would be huge stretches of 0's punctuated by short runs of 1's).
I'm not convinced we would frequently have runs of 1's, and the bitmap
would not compress much better than simply listing the positions. For
example, a path "foo/bar" that resolves to a tree would only start a run
if the next changes are the initial section of entries in that tree
(sorted lexicographically) such as "foo/bar/a, foo/bar/b". If we deepen
into a tree, then we will break the run of 1's unless we changed every
path deeper than that tree.
So that seems promising to me (or at least not an obvious dead-end). I
do think maintenance gets to be a headache, though. Adding new paths
potentially means reordering the bitmaps, which means O(commits) work to
"incrementally" update the structure. (Unless you always add the new
paths at the end, but then you lose fast lookups in the list; that might
be an acceptable tradeoff).
And finally, there's one more radical option: could we actually store a
real per-commit tree-diff cache? I.e., imagine that each commit had the
equivalent of a --raw diff easily accessible, including object ids. That
- fast pathspec matches, including globs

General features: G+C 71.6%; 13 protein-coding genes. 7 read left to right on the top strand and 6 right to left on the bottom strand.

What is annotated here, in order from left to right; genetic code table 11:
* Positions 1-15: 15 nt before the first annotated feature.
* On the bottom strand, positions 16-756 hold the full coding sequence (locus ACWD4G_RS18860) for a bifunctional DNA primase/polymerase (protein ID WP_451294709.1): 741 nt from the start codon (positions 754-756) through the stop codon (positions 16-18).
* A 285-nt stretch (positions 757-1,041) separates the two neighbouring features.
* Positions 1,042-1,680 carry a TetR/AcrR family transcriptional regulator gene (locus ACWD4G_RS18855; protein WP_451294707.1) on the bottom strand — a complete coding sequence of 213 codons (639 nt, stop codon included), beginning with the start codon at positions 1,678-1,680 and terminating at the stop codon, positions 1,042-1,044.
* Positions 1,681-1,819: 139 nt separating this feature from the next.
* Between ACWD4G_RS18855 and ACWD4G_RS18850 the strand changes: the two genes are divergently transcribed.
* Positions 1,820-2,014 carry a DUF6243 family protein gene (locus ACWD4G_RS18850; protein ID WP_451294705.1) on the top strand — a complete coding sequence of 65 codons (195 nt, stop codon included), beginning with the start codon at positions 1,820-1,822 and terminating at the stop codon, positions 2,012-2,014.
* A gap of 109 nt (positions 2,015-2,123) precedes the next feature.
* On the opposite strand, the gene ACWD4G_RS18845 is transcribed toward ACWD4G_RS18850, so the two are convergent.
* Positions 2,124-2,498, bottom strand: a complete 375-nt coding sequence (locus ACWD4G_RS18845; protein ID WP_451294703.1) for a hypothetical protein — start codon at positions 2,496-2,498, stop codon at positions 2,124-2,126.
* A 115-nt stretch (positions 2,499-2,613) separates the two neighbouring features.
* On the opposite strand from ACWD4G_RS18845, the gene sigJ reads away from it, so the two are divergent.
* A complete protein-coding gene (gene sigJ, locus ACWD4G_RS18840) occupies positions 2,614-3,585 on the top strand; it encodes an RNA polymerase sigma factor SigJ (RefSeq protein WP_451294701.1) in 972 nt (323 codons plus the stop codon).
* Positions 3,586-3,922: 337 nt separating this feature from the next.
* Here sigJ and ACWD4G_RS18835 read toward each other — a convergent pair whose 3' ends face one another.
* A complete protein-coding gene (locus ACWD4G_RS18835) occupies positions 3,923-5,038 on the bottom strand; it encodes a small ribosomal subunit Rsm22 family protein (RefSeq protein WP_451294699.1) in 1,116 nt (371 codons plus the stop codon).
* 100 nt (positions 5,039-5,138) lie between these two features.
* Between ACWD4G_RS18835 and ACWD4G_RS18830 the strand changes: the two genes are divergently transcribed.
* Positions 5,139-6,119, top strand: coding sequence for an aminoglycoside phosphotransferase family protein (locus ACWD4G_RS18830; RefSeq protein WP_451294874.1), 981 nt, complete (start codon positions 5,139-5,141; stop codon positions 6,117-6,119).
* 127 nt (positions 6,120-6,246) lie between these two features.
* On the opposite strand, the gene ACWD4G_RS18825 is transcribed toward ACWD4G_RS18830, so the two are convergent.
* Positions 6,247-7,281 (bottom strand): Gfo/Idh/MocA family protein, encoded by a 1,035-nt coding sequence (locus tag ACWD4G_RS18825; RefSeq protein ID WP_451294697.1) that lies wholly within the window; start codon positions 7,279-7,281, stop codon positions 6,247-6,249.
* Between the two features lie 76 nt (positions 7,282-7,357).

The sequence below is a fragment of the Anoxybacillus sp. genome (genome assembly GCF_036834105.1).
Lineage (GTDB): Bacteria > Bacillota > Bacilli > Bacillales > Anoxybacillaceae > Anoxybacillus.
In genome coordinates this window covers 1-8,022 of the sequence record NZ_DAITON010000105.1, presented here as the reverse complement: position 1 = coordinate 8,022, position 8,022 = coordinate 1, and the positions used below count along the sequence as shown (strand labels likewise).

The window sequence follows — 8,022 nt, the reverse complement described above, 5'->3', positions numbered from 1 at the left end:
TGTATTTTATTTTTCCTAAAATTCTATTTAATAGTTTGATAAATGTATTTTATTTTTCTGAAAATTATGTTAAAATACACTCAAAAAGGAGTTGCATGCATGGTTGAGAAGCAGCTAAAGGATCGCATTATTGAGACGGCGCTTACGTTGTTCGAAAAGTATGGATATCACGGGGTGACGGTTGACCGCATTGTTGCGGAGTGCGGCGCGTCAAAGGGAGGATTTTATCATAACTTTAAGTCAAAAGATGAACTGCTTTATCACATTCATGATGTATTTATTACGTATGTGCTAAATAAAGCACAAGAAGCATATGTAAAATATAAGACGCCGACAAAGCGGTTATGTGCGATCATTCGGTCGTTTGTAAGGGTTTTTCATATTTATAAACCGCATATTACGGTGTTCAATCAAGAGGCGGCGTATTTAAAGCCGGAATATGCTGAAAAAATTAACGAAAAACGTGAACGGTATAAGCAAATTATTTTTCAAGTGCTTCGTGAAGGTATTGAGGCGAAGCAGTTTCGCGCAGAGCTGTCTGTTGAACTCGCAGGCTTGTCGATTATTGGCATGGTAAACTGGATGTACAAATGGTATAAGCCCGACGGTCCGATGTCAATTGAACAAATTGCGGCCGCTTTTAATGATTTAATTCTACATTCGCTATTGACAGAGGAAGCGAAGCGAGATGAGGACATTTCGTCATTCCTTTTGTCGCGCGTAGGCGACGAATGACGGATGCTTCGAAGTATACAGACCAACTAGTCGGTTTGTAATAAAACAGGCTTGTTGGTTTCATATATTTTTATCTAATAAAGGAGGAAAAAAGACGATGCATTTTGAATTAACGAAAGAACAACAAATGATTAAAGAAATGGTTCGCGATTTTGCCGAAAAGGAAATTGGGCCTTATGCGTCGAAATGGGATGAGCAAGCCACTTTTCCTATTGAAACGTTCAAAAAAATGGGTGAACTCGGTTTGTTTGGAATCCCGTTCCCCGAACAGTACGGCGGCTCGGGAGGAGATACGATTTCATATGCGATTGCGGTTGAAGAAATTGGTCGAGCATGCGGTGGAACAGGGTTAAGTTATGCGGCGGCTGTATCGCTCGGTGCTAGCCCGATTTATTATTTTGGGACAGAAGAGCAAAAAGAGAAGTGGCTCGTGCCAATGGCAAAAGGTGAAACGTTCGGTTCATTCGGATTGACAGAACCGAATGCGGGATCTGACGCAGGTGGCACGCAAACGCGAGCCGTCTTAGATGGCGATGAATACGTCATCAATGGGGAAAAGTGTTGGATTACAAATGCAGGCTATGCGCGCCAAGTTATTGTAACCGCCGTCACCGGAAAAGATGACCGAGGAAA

- fast --raw output (and faster -p output, since we can skip the tree
- fast reachability traversals (we only need to bother to look at the
objects for changed entries)
where "fast" is basically O(size of commit's changes), rather than
O(size of whole tree). This was one of the big ideas of packv4 that
never materialized. You can _almost_ do it with packv2, since after all,
we end up storing many trees as deltas. But those deltas are byte-wise
so it's hard for a reader to convert them directly into a pure-tree
diff (they also don't mention the "deleted" data, so it's really only
half a diff).
So let's imagine we'd store such a cache external to the regular object
data (i.e., as a commit-graph entry). The "log --raw" diff of linux.git
has 1.7M entries. The paths should easily compress to a single 32-bit
integer (e.g., as an index into a big path list). The oids are 20 bytes.